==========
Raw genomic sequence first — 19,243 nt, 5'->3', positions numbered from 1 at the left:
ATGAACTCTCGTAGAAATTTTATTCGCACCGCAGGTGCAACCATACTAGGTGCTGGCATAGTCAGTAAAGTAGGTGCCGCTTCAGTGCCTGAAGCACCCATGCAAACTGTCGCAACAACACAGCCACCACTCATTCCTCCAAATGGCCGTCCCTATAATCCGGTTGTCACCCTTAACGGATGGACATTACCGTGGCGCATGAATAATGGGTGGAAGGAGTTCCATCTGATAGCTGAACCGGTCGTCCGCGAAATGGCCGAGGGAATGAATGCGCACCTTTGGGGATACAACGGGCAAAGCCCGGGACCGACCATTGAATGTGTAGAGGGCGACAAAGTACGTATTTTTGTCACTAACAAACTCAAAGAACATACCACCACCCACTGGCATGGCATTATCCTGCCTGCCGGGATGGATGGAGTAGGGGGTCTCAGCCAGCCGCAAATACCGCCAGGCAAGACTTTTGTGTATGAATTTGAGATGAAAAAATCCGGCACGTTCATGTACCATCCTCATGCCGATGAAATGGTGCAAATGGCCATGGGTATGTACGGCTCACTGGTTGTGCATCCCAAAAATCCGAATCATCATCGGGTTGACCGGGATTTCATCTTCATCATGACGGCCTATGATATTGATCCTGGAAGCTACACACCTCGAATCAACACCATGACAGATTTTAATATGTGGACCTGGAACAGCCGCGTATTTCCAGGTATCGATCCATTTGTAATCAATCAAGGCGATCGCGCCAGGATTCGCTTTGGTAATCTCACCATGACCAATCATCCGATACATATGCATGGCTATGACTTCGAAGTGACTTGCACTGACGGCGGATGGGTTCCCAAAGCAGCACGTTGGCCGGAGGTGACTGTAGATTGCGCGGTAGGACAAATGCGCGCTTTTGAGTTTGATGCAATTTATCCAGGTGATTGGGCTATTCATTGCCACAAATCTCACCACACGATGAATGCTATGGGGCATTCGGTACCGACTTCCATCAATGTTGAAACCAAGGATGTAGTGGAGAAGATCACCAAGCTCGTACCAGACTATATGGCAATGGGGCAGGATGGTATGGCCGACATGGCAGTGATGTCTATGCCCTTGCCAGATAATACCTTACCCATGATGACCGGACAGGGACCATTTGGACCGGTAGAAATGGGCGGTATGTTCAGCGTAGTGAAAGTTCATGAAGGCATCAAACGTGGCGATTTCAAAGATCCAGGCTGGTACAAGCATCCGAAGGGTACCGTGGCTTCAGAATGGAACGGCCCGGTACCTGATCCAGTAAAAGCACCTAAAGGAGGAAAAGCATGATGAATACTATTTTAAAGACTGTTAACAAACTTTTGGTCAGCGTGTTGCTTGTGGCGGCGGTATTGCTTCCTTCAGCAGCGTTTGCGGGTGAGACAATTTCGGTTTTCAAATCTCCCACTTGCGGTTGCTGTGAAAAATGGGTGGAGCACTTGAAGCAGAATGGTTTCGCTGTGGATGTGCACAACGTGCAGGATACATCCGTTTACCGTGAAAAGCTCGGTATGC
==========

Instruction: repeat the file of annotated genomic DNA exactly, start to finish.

Raw genomic sequence first — 19,243 nt, 5'->3', positions numbered from 1 at the left:
ATGAACTCTCGTAGAAATTTTATTCGCACCGCAGGTGCAACCATACTAGGTGCTGGCATAGTCAGTAAAGTAGGTGCCGCTTCAGTGCCTGAAGCACCCATGCAAACTGTCGCAACAACACAGCCACCACTCATTCCTCCAAATGGCCGTCCCTATAATCCGGTTGTCACCCTTAACGGATGGACATTACCGTGGCGCATGAATAATGGGTGGAAGGAGTTCCATCTGATAGCTGAACCGGTCGTCCGCGAAATGGCCGAGGGAATGAATGCGCACCTTTGGGGATACAACGGGCAAAGCCCGGGACCGACCATTGAATGTGTAGAGGGCGACAAAGTACGTATTTTTGTCACTAACAAACTCAAAGAACATACCACCACCCACTGGCATGGCATTATCCTGCCTGCCGGGATGGATGGAGTAGGGGGTCTCAGCCAGCCGCAAATACCGCCAGGCAAGACTTTTGTGTATGAATTTGAGATGAAAAAATCCGGCACGTTCATGTACCATCCTCATGCCGATGAAATGGTGCAAATGGCCATGGGTATGTACGGCTCACTGGTTGTGCATCCCAAAAATCCGAATCATCATCGGGTTGACCGGGATTTCATCTTCATCATGACGGCCTATGATATTGATCCTGGAAGCTACACACCTCGAATCAACACCATGACAGATTTTAATATGTGGACCTGGAACAGCCGCGTATTTCCAGGTATCGATCCATTTGTAATCAATCAAGGCGATCGCGCCAGGATTCGCTTTGGTAATCTCACCATGACCAATCATCCGATACATATGCATGGCTATGACTTCGAAGTGACTTGCACTGACGGCGGATGGGTTCCCAAAGCAGCACGTTGGCCGGAGGTGACTGTAGATTGCGCGGTAGGACAAATGCGCGCTTTTGAGTTTGATGCAATTTATCCAGGTGATTGGGCTATTCATTGCCACAAATCTCACCACACGATGAATGCTATGGGGCATTCGGTACCGACTTCCATCAATGTTGAAACCAAGGATGTAGTGGAGAAGATCACCAAGCTCGTACCAGACTATATGGCAATGGGGCAGGATGGTATGGCCGACATGGCAGTGATGTCTATGCCCTTGCCAGATAATACCTTACCCATGATGACCGGACAGGGACCATTTGGACCGGTAGAAATGGGCGGTATGTTCAGCGTAGTGAAAGTTCATGAAGGCATCAAACGTGGCGATTTCAAAGATCCAGGCTGGTACAAGCATCCGAAGGGTACCGTGGCTTCAGAATGGAACGGCCCGGTACCTGATCCAGTAAAAGCACCTAAAGGAGGAAAAGCATGATGAATACTATTTTAAAGACTGTTAACAAACTTTTGGTCAGCGTGTTGCTTGTGGCGGCGGTATTGCTTCCTTCAGCAGCGTTTGCGGGTGAGACAATTTCGGTTTTCAAATCTCCCACTTGCGGTTGCTGTGAAAAATGGGTGGAGCACTTGAAGCAGAATGGTTTCGCTGTGGATGTGCACAACGTGCAGGATACATCCGTTTACCGTGAAAAGCTCGGTATGC